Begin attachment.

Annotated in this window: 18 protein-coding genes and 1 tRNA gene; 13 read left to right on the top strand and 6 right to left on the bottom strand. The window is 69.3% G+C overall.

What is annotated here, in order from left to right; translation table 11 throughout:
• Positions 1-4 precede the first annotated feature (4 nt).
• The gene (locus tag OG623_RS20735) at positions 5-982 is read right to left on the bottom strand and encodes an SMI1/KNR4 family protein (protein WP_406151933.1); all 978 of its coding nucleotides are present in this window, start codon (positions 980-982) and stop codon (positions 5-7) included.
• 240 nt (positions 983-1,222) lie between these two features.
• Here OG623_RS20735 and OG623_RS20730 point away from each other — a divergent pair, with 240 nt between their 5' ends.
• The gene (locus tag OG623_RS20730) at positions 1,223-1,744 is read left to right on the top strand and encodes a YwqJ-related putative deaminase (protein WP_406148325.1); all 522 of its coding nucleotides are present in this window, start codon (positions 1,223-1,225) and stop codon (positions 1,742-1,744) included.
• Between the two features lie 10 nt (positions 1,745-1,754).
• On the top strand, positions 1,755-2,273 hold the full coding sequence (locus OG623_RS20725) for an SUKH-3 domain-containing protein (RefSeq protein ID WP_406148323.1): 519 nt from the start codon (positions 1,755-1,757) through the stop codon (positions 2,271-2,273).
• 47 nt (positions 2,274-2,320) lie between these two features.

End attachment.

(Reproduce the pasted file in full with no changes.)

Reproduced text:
Annotated in this window: 18 protein-coding genes and 1 tRNA gene; 13 read left to right on the top strand and 6 right to left on the bottom strand. The window is 69.3% G+C overall.

What is annotated here, in order from left to right; translation table 11 throughout:
• Positions 1-4 precede the first annotated feature (4 nt).
• The gene (locus tag OG623_RS20735) at positions 5-982 is read right to left on the bottom strand and encodes an SMI1/KNR4 family protein (protein WP_406151933.1); all 978 of its coding nucleotides are present in this window, start codon (positions 980-982) and stop codon (positions 5-7) included.
• 240 nt (positions 983-1,222) lie between these two features.
• Here OG623_RS20735 and OG623_RS20730 point away from each other — a divergent pair, with 240 nt between their 5' ends.
• The gene (locus tag OG623_RS20730) at positions 1,223-1,744 is read left to right on the top strand and encodes a YwqJ-related putative deaminase (protein WP_406148325.1); all 522 of its coding nucleotides are present in this window, start codon (positions 1,223-1,225) and stop codon (positions 1,742-1,744) included.
• Between the two features lie 10 nt (positions 1,745-1,754).
• On the top strand, positions 1,755-2,273 hold the full coding sequence (locus OG623_RS20725) for an SUKH-3 domain-containing protein (RefSeq protein ID WP_406148323.1): 519 nt from the start codon (positions 1,755-1,757) through the stop codon (positions 2,271-2,273).
• 47 nt (positions 2,274-2,320) lie between these two features.